It has been more than a month since the city of Stillwater announced new nonstop flights from Stillwater Regional Airport to Dallas-Ft. Worth International Airport beginning August 23. It will be the first time since 1984 that the city of Stillwater has had scheduled passenger airline service.
To help make that happen, the Oklahoma Aeronautics Commission recently approved a state grant for $385,000 that will be used to construct two stub connecting taxiways near the midway point of the existing runway and parallel taxiway. The project is the first of two phases that will eventually realign a portion of the parallel taxiway to meet current FAA standards.
State aviation officials said getting the connecting taxiway projects started as soon as possible was important so that it would not interfere with the scheduled start of passenger air service in Stillwater or interrupt it once it begins.
“Gaining scheduled passenger service from Stillwater Regional Airport is a monumental achievement for Stillwater. We are pleased we can help it begin yet another chapter in their city’s history by providing this state grant,” Director of Aeronautics Vic Bird said.
State aviation officials said the parallel taxiway realignment project will cost $3.4 million to complete and should be ready for traffic by late 2018. This first phase of the project will cost $600,000, with the Oklahoma Aeronautics Commission providing $385,000 of the total cost. The Federal Aviation Administration is providing $185,000 in federal funds, while the city of Stillwater is contributing $30,000 in sponsor matching funds.
“This is an important project to Stillwater and to our airline startup,” said Stillwater Regional Airport Manager Gary Johnson.” It’s not easy for any of us to start a project from ground zero and get it done in four months. But we have had great cooperation from the Oklahoma Aeronautics Commission and FAA to try to do this. We think it’s the best approach (temporarily closing the main runway) versus waiting until next year when the project was normally programmed because it is going to serve the flying public a lot better in the long run.”
In order to reconstruct and realign the connecting and parallel taxiways, the airport’s main runway will have to be temporarily closed, officials said. Traffic would then be redirected to the airport’s crosswind runway, which is about 2,000 feet shorter than the main runway, but still long enough to handle most jet aircraft flying into Stillwater Regional.
Once the taxiway realignment project is finished, officials said plans are in the works to rehabilitate the crosswind runway and its accompanying parallel taxiway system. When that project begins, which officials said should be in another one to two years, the crosswind runway will be temporarily closed.
Oklahoma Secretary of Transportation Gary Ridley said he appreciated the collaboration between the Oklahoma Aeronautics Commission and Stillwater Regional Airport to ensure that this phase of the project continues to move forward.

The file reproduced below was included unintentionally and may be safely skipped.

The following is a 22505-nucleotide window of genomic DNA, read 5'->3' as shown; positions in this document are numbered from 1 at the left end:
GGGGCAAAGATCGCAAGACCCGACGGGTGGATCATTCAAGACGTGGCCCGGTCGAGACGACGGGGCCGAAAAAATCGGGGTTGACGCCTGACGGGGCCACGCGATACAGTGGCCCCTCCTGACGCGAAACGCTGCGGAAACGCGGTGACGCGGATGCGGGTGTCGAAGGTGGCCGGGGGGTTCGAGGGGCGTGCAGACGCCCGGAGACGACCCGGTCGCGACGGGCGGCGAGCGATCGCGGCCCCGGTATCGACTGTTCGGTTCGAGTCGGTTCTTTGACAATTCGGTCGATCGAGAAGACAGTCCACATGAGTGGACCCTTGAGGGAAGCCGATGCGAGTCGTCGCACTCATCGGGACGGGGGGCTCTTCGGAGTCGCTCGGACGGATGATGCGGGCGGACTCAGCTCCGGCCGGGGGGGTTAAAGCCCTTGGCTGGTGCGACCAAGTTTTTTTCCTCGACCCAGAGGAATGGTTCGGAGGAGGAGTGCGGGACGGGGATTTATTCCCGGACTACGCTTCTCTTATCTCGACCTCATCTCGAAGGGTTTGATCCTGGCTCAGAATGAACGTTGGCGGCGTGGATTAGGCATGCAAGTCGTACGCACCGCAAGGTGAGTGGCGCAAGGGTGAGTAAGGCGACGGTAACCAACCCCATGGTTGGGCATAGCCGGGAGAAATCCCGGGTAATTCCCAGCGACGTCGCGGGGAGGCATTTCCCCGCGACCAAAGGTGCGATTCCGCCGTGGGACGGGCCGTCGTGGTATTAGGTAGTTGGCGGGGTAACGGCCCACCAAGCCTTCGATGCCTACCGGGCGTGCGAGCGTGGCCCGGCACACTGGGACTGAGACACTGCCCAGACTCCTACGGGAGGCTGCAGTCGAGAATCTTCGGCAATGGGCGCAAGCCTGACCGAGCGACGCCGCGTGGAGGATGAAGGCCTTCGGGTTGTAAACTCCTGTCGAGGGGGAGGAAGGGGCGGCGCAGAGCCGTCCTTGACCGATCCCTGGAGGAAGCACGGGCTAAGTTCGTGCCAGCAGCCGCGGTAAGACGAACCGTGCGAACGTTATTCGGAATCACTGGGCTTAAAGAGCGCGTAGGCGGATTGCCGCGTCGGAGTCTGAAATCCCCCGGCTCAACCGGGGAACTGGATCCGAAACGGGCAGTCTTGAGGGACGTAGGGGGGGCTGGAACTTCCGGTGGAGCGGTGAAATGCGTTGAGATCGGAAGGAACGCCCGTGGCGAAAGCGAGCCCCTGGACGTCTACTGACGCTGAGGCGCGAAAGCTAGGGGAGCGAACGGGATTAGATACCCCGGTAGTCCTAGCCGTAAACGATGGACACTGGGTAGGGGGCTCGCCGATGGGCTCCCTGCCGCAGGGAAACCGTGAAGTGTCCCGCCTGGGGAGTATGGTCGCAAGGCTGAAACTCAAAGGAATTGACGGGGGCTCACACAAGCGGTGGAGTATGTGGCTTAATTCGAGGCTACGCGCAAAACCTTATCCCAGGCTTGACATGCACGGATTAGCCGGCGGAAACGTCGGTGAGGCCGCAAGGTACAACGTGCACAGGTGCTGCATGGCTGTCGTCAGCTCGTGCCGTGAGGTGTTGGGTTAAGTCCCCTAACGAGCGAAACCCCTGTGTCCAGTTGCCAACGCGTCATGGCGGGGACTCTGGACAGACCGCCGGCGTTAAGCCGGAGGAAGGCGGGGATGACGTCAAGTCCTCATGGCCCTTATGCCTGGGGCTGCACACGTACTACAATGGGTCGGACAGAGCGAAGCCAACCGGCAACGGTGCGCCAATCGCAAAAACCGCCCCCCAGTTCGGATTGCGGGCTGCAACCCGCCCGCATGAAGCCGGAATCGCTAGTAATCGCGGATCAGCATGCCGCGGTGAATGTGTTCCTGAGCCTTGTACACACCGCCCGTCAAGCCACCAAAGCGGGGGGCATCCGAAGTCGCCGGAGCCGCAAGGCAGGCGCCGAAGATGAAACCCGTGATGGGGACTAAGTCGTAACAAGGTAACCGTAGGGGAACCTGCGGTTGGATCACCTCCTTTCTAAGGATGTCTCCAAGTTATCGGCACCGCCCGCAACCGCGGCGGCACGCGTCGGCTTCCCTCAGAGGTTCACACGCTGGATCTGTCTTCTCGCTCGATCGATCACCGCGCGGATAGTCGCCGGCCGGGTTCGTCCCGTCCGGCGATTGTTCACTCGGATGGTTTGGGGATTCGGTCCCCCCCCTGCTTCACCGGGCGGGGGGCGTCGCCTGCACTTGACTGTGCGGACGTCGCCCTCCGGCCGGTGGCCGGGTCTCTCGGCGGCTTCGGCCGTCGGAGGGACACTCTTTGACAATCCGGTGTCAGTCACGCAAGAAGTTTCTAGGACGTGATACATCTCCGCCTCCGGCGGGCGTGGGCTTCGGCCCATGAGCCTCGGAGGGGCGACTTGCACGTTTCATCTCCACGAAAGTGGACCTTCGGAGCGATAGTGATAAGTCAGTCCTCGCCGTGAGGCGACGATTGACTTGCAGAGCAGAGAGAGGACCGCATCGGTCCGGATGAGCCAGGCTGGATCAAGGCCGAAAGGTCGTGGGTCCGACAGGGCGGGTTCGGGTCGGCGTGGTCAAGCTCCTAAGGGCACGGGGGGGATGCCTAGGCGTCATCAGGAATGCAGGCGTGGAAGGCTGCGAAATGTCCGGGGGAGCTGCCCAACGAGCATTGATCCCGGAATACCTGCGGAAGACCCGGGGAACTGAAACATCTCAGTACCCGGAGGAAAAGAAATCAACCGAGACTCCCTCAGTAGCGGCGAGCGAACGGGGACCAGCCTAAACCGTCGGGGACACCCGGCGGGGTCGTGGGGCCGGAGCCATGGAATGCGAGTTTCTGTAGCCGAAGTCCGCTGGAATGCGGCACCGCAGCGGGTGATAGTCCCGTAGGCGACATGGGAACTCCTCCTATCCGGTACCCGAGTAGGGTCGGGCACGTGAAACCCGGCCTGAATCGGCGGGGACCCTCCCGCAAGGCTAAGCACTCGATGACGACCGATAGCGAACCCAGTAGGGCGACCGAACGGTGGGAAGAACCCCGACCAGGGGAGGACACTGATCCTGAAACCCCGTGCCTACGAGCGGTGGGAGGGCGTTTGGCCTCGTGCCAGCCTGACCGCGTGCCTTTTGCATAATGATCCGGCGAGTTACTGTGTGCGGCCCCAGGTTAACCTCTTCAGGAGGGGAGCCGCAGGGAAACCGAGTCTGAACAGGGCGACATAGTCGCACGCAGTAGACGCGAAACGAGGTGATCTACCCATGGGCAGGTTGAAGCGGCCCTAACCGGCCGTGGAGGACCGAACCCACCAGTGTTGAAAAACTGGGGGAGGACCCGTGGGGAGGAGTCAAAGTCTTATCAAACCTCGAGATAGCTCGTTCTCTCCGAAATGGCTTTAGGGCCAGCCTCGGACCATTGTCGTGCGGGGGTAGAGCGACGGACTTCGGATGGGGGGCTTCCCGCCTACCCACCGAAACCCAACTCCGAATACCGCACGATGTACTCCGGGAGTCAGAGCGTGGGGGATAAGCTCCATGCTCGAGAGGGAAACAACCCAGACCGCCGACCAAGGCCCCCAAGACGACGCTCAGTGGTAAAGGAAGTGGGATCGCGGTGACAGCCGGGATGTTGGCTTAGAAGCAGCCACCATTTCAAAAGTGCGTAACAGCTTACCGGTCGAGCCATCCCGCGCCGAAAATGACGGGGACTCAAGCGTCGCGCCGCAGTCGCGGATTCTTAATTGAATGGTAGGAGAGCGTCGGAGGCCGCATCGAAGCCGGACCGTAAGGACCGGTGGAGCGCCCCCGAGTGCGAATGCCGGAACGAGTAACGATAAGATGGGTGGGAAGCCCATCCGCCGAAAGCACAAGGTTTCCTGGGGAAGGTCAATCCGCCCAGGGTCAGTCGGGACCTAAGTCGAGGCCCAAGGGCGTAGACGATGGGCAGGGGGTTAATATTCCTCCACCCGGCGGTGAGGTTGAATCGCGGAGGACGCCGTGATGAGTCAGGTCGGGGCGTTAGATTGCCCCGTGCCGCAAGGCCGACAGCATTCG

“There is still more work to be done before August 23 when passengers begin boarding the inaugural flight, but I am confident that the city of Stillwater and the Aeronautics Commission will complete this project in a timely manner,” Ridley said.
State Rep. Cory Williams and State Sen. Jim Halligan, both from Stillwater, said they are excited about the future of Stillwater and appreciated how the Oklahoma Aeronautics Commission has stepped up to assist the city in its quest to bring scheduled passenger air service to the city.
“The recent announcement of nonstop service from Stillwater to DFW is welcomed news to the people of Stillwater,” Rep. Williams said. “This new service necessitated enhancements on the airside of the airport, so I am grateful to the staff at the Oklahoma Aeronautics Commission who have gone the extra mile to make sure those improvements are funded and will be completed as soon as possible.”
Sen. Halligan said, “As a former president of Oklahoma State University, I cannot overemphasize the importance that scheduled airline service in Stillwater will have on the community, North Central Oklahoma and the OSU campus. There are many groups and individuals who have brought this dream to fruition; however, I would like to particularly thank Director Bird and the Oklahoma Aeronautics Commission for their assistance and continued support of Stillwater Regional Airport.”
The state grant funds to be used for the taxiway projects are part of the Oklahoma Aeronautics Commission’s three-year Capital Improvement Program (CIP), the long-term planning and programming document that provides publicly owned airports with federal and state grant funds for such things as runway and taxiway improvements, lighting and signage updates, and terminal construction.
On average, $4 million in CIP grants is awarded annually to communities throughout the state. Since 2002, the Oklahoma Aeronautics Commission has invested about $55 million of the $66 million it has received from aircraft owners and pilots that use the Oklahoma Airport System – 83 percent of its total funding – in airport infrastructure projects.